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Artist draws inspiration from Komi mythology

Yury Lisovski cherisches the Komi cultural heritage through his art.

Art by Yury Lisovski. Source: Lisovski's VK page.

Originally from Shepetivka, Ukraine, Yury Lisovski moved to the Komi Republic in 1979. He married a Komi woman and after working as a ferryman, Lisovski has since taken to art.

Livoski’s style is known as ethnofuturism, a school of art that grew in the late 1980s in Estonia. Ethnofuturism grew from literary circles with the aim of finding Finno-Ugricness in an ever more Russian urban context by drawing on the rural heritage of Finno-Ugric peoples. It has since become also a form of visual art, being popular especially among the Mari, Komi, Udmurts, Mordvins and Karelians.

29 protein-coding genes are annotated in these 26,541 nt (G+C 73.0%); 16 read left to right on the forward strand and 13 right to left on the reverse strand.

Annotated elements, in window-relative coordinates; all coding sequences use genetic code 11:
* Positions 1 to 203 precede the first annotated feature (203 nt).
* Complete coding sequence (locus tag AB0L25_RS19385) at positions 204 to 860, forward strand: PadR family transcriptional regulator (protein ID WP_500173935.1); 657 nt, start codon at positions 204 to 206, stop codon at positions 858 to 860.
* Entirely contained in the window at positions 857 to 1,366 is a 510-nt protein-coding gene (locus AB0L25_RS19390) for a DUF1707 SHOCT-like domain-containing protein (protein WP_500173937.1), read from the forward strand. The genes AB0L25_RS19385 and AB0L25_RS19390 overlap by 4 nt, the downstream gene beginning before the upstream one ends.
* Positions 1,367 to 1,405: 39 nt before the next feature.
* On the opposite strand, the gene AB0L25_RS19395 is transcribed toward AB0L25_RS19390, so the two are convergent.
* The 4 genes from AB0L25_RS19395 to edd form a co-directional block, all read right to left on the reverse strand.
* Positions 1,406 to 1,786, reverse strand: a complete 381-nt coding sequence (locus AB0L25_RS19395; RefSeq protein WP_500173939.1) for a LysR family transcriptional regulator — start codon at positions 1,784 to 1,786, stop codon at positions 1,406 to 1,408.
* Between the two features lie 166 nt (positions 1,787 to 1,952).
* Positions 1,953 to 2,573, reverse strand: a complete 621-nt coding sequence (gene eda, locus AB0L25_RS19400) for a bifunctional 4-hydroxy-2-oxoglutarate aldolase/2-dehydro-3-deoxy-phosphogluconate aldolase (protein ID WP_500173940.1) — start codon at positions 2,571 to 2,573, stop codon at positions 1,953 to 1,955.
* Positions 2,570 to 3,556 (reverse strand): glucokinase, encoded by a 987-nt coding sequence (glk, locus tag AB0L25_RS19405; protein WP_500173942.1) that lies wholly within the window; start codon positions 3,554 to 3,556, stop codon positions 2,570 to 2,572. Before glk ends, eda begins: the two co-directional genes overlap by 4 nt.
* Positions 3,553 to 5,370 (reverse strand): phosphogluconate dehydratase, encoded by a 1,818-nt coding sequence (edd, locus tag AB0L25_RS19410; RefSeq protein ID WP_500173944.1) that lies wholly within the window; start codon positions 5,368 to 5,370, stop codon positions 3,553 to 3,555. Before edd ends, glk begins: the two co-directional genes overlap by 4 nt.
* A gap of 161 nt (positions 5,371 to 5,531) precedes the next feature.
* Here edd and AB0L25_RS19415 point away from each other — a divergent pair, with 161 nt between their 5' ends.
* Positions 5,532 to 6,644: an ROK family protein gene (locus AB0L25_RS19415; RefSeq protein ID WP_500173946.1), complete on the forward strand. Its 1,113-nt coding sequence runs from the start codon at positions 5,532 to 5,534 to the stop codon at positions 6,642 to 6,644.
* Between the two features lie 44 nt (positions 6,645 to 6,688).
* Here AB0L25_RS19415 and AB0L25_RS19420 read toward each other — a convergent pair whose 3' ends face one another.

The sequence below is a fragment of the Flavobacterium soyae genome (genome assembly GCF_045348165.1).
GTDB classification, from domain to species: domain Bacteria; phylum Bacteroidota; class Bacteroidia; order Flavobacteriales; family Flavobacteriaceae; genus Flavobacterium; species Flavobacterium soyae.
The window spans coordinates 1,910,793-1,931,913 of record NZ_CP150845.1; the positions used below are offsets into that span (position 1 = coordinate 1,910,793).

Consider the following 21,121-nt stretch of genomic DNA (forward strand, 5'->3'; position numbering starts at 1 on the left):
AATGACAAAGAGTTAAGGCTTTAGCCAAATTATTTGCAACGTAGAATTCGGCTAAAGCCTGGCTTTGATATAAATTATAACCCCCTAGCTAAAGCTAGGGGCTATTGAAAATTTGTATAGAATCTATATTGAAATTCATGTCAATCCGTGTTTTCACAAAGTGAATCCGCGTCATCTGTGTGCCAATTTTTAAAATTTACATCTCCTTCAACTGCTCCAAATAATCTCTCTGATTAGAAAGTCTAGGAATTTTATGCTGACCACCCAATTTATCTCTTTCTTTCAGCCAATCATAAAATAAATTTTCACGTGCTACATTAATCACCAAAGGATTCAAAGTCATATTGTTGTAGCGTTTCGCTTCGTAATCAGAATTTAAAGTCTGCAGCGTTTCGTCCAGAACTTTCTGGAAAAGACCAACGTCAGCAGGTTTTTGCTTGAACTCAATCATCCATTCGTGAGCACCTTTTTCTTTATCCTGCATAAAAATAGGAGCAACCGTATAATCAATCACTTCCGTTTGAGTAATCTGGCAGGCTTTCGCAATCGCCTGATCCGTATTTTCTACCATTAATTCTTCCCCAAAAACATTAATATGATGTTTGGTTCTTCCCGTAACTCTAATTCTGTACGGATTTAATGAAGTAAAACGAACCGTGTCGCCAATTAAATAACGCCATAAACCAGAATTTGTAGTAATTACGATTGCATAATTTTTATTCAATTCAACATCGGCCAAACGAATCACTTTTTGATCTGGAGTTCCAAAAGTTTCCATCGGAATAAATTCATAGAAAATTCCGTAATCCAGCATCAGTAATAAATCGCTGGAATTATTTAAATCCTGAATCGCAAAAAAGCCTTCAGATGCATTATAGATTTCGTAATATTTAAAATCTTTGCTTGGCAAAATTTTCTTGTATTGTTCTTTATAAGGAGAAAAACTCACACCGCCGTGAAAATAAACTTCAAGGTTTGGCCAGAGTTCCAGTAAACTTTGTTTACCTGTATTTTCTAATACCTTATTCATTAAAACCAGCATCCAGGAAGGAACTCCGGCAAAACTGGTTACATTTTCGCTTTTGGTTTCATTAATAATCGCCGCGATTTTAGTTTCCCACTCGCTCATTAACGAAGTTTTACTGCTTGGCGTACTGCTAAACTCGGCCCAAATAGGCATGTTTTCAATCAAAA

Lisovski interprets myths not as stories, but as guidelines, because mythology contains the model for a virtuous life. How to live in harmony with nature, other people, and higher an lower entities, both in the material and immaterial world, he clarifies.